From TSL Encyclopedia
Twenty-Five Bodhisattvas Descending from Heaven, Japan, Kamakura period (c. 1300)

Bodhisattva is a Sanskrit term meaning literally a being of bodhi (or enlightenment), a being destined for enlightenment, or one whose energy and power is directed toward enlightenment. A bodhisattva is one who is destined to become a Buddha but has foregone the bliss of nirvana with a vow to save all children of God on earth.

In the Mahayana school of Buddhism, becoming a bodhisattva is the goal of the Path. The path of the bodhisattva is generally divided into ten stages, called bhumis. The bodhisattva strives to progress from one stage to the next until he obtains enlightenment.

The meaning of the word

Summarizing the bodhisattva ideal in Buddhism, Professors David Lopez and Steven Rockefeller write:

The Sanskrit term bodhisattva is composed of two words, bodhi and sattva. Bodhi is derived from the verbal root budh, meaning 'wake' so that bodhi is the state of being awake.

In the context of the Buddhist path, bodhi is the state of having awakened from the sleep of ignorance; it is enlightenment.

The second component of the term, sattva, can mean “sentient being,” in which case the compound bodhisattva would be read as “a being [seeking] enlightenment.”...

A second meaning of sattva is “mind” or “intention,” so that a Bodhisattva would be “one whose mind or intention is directed toward enlightenment.”...

Bodhisattvas are unwilling to be satisfied merely by securing their own liberation and, deeply moved by the sight of the sufferings of other sentient beings, feel compassion for them and determine to become Buddhas so as to be able to provide the maximum benefit to others.

The Bodhisattva thus vows to become a Buddha in order to free all beings in the universe from suffering regardless of how many beings there are or how many aeons this might require....

Thus, the Bodhisattva is said to have two aims: the welfare of all sentient beings and the achievement of Buddhahood.

A Bodhisattva will be endowed with inconceivable wisdom, compassion and power and knowledge of limitless methods for freeing beings from suffering.[1]

Geshe Wangyal defines bodhisattva as

“Offspring of the Conqueror.” One who has vowed to attain enlightenment for the sake of all living beings. The term bodhisattva refers to those at many levels: from those who have generated aspiration to enlightenment for the first time, through to those who have actually entered the Bodhisattva path, which is developed through the ten stages and culminates in enlightenment, the attainment of Buddhahood.[2]

The bodhisattva ideal

The Buddhist philosopher and sage Nagarjuna, in his book written around the second century, defined what a Bodhisattva is:

The essential nature of all Bodhisattvas is a great loving heart, and all sentient beings constitute the object of its love. Therefore, all the Bodhisattvas do not cling to the blissful taste that is produced by the diverse modes of mental tranquilisation, do not covet the fruit of their meritorious deeds, which may heighten their own happiness....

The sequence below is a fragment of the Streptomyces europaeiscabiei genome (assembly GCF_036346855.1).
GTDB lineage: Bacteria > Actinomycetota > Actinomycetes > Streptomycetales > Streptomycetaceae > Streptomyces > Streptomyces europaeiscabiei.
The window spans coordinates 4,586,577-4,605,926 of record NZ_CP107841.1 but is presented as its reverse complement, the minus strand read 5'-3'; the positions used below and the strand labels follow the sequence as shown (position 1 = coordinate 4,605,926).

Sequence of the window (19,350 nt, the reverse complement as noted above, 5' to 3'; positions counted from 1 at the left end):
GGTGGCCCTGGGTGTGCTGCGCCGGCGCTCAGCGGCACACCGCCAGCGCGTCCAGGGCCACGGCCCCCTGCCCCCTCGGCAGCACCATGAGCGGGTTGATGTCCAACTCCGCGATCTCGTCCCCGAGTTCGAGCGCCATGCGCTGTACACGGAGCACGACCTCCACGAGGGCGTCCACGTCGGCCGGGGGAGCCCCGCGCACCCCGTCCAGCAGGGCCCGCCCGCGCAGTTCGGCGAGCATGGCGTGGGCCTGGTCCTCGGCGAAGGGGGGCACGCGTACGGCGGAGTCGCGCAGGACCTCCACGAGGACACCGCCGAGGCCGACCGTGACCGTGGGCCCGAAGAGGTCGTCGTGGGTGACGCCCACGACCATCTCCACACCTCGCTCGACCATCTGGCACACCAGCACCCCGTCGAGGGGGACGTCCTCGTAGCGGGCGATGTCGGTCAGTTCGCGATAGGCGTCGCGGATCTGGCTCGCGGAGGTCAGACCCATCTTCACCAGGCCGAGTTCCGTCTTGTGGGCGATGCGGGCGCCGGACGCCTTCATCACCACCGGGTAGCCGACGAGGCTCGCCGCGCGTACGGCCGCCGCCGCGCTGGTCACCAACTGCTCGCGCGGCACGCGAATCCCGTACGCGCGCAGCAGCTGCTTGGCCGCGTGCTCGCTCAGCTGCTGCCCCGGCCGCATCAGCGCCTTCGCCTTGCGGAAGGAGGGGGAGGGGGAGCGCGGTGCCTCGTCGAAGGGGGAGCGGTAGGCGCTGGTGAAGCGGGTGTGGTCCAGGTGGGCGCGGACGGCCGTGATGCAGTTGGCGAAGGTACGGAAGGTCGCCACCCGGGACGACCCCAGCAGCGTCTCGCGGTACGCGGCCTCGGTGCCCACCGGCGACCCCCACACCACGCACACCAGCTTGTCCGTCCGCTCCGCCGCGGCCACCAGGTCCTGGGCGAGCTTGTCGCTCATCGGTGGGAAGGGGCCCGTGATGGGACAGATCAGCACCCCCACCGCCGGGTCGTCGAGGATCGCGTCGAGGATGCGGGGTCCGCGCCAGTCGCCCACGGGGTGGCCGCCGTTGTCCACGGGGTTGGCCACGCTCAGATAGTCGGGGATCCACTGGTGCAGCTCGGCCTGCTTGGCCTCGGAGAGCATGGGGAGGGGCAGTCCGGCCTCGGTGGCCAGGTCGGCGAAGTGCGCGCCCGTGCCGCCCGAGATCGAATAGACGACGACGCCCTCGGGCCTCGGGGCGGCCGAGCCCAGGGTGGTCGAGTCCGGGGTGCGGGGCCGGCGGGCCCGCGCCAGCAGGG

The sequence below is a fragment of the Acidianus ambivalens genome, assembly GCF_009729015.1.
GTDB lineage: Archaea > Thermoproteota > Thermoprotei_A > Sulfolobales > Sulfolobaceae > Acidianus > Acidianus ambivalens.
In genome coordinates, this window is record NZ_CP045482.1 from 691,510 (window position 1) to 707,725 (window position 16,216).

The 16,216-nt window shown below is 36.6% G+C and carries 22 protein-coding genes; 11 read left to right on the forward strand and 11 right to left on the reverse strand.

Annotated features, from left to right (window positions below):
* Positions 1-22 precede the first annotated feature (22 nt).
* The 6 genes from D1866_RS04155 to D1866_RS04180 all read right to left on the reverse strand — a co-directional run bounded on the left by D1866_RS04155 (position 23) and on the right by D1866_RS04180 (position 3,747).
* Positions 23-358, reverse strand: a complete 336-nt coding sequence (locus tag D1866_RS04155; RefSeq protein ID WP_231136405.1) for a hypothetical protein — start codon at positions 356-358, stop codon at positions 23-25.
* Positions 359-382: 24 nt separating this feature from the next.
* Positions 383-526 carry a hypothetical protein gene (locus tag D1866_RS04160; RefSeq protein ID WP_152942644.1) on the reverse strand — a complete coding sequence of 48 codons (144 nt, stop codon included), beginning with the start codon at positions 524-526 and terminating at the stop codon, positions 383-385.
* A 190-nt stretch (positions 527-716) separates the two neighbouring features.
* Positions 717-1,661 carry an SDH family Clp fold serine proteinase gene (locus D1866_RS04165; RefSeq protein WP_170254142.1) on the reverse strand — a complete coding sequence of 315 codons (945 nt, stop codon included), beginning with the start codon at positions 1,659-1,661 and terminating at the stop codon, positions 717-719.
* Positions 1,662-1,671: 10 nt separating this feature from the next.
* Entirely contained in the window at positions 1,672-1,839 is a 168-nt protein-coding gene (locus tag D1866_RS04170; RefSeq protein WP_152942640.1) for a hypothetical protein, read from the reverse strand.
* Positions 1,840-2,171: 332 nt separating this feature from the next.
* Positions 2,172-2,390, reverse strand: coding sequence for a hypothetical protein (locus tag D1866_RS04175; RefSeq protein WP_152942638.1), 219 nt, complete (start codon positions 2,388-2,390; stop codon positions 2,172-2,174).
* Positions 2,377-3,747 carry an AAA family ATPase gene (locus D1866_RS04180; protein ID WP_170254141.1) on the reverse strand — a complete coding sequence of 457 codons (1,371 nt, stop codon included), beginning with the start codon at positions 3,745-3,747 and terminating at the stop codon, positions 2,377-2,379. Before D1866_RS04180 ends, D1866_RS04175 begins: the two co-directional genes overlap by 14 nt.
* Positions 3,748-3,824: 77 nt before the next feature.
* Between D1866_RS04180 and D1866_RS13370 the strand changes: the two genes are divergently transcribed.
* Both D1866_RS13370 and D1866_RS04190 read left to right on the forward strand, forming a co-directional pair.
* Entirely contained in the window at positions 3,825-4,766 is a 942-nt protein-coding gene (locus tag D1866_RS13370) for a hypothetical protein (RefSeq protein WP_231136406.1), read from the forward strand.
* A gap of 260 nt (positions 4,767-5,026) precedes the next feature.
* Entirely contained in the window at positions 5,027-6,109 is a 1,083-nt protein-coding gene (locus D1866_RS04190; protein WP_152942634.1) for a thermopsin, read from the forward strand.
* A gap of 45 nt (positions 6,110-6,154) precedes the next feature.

With a great loving heart they look upon the sufferings of all beings, who are diversely tortured in Avici Hell in consequence of their sins—a hell whose limits are infinite and where an endless round of misery is made possible on account of all sorts of karma [committed by sentient creatures]. The Bodhisattvas filled with pity and love desire to suffer themselves for the sake of those miserable beings.

But they are well acquainted with the truth that all those diverse sufferings causing diverse states of misery are in one sense apparitional and unreal, while in another sense they are not so....

Therefore, all Bodhisattvas, in order to emancipate sentient beings from misery, are inspired with great spiritual energy and mingle themselves in the filth of birth and death. Though thus they make themselves subject to the laws of birth and death, their hearts are free from sins and attachments. They are like unto those immaculate, undefiled lotus-flowers which grow out of mire, yet are not contaminated by it.

Their great hearts of sympathy which constitute the essence of their being never leave suffering creatures behind [in their journey towards enlightenment].[3]

Scholar Har Dayal writes:

The bodhisattva ideal reminds us of the active altruism of the Franciscan friars in the thirteenth century A.D. as contrasted with the secluded and contemplative religious life of the Christian monks of that period. The monk prayed in solitude: the friar “went about doing good.”...

Both the arhat [a Buddhist adept or saint] and the bodhisattva were unworldly idealists; but the arhat exhibited his idealism by devoting himself to meditation and self-culture, while the bodhisattva actively rendered service to other living beings.[4]



Kuan Yin

For more information

Elizabeth Clare Prophet, Maitreya on Initiation


Mark L. Prophet and Elizabeth Clare Prophet, Saint Germain On Alchemy: Formulas for Self-Transformation.

Elizabeth Clare Prophet, Maitreya on Initiation.

Elizabeth Clare Prophet, “The Age of Maitreya,” October 28, 1990.

  1. The Christ and The Bodhisattva, Donald S. Lopez, Jr. and Steven C. Rockefeller, eds., (New York: State University of New York Press, 1987), pp. 24, 25.
  2. Geshe Wangyal, trans., The Door of Liberation (New York: Lotsawa, 1978), p. 208.
  3. Daisetz Teitaro Suzuki, Outlines of Mahayana Buddhism (1907; reprint, New York: Schocken Books, 1963), pp. 292–94.
  4. Har Dayal, The Bodhisattva Doctrine in Buddhist Sanskrit Literature (New York: Samuel Weiser, Inc., 1932), p. 29.